The Benefits of a Pikler Triangle, According to a Child Development Expert

It's a beautifully simple developmental toy.

by Donna Freydkin
Originally Published: 
A pikler triangle, aka a toddler climbing wall, against a green backdrop

A Pikler triangle, in case you missed the latest craze in toddler gear, is not something you learn to play in band camp. In fact, it’s one of the most beautifully basic toys you can buy for your intrepid walker. The Pikler is a toddler climbing toy that can be a safe and controlled foray into what child development experts call “risky play.”

To clarify: Kids are not actually playing with matches or knives. But they are testing their own skills in unfamiliar settings.

“Risky play describes play experiences that challenge children’s skills, potentially even to the point of failure,” says Rebecca Parlakian, the director of programs at Zero to Three, a non-profit focused on early childhood development. “But we know that it’s through failing that children ultimately succeed, by trying again and again to master new skills.”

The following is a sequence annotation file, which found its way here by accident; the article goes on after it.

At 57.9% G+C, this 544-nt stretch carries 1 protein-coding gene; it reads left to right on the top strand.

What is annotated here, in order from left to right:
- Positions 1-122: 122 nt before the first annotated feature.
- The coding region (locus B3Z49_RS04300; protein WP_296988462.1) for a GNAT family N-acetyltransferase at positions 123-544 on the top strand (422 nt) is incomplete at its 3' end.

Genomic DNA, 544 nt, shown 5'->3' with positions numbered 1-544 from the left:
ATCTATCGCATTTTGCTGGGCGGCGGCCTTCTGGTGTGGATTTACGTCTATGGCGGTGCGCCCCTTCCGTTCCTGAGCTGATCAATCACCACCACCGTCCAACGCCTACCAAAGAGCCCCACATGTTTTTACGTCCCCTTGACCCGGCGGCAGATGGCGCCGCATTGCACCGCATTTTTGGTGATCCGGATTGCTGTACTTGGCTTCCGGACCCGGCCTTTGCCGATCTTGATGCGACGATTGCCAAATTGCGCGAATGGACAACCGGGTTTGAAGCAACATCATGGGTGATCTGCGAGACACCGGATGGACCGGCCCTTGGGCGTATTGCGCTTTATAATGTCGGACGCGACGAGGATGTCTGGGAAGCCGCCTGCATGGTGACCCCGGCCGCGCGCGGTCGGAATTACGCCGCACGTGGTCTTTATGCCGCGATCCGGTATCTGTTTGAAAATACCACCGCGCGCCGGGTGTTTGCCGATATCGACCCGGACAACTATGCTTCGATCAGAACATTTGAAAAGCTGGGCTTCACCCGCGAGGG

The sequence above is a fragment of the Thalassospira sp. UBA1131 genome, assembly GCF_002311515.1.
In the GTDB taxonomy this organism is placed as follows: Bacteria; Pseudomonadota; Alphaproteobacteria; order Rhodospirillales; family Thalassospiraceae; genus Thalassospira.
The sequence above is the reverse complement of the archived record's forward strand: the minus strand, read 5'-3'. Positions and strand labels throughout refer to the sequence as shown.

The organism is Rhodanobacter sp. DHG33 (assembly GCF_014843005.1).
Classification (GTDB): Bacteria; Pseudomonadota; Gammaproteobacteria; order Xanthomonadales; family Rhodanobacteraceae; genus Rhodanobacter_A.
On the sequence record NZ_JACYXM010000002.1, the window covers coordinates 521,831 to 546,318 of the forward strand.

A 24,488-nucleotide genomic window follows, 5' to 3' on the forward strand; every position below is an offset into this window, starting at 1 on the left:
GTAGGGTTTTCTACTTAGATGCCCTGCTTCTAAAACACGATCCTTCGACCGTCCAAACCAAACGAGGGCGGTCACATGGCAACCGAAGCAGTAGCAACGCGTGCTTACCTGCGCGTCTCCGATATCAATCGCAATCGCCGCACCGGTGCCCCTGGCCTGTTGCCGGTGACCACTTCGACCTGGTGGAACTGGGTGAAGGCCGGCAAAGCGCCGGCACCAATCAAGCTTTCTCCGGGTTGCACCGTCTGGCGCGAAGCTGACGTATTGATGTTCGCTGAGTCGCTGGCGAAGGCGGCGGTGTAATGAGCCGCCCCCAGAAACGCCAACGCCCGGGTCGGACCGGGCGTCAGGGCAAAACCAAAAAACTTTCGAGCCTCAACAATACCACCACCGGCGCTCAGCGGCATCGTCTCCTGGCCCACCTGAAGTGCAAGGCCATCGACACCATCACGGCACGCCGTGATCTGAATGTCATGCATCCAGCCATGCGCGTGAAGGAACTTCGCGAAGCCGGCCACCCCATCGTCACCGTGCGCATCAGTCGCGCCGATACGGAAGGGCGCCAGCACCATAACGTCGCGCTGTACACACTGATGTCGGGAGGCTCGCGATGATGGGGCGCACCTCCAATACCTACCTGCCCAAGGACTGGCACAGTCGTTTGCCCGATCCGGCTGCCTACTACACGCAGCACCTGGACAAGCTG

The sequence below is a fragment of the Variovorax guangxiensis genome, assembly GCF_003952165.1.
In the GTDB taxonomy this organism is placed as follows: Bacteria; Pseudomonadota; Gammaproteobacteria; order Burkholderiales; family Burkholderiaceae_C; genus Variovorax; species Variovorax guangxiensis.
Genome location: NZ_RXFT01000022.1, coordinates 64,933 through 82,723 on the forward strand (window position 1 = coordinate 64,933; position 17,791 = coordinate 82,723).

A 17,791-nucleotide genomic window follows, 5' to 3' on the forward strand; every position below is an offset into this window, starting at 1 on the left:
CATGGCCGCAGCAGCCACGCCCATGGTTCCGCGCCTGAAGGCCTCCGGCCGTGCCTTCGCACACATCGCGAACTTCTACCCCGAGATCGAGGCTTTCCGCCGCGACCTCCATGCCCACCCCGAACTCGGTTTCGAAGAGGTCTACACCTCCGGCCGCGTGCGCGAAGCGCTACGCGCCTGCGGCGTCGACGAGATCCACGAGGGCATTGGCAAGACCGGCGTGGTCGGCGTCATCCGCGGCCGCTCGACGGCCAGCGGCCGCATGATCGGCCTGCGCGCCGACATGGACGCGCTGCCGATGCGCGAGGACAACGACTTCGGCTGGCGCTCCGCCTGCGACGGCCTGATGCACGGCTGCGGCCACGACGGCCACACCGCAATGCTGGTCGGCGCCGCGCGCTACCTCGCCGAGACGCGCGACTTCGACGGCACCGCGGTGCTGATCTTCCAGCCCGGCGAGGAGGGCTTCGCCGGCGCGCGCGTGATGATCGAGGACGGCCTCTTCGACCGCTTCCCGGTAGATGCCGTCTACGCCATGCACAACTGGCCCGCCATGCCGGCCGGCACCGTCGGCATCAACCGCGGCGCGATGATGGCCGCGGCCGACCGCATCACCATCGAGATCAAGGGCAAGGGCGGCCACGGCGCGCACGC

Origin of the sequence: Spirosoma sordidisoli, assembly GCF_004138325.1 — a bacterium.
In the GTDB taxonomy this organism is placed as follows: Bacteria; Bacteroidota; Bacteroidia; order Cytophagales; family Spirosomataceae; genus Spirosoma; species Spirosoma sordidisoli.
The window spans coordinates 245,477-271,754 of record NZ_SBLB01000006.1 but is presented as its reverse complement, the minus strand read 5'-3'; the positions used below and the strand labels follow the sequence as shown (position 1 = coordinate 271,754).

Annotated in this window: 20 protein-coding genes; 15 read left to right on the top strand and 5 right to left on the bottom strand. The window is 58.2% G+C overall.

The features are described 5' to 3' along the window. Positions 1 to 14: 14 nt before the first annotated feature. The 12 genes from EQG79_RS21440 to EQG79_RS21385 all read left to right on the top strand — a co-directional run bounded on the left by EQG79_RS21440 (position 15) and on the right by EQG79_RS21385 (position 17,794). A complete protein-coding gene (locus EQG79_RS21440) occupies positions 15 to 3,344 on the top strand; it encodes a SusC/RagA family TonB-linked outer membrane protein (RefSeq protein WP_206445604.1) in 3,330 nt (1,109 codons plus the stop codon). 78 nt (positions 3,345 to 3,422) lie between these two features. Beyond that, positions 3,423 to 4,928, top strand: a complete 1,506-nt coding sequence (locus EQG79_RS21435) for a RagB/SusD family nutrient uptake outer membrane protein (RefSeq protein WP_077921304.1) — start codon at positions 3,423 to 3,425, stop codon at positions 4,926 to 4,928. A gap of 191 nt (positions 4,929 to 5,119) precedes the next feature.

Basic as the Pikler seems, the benefits are anything but. “Mastering these risky play experiences builds children’s self-confidence and self-esteem. The Pikler triangle also invites children to climb, which strengthens gross motor skills, motor planning skills (what steps are needed to reach a physical goal), and spatial awareness (where one’s body is in relation to other objects). Because the Pikler triangle is open-ended, it also can encourage imaginative play.”

Meaning, kids can throw a blanket on it to build a fort, or use it as they would a tunnel. And because it always bears repeating: The Pikler triangle is a climbing toy, and kids fall off climbing toys. So always place it on a soft surface, ideally with padding, and supervise kids as they play.

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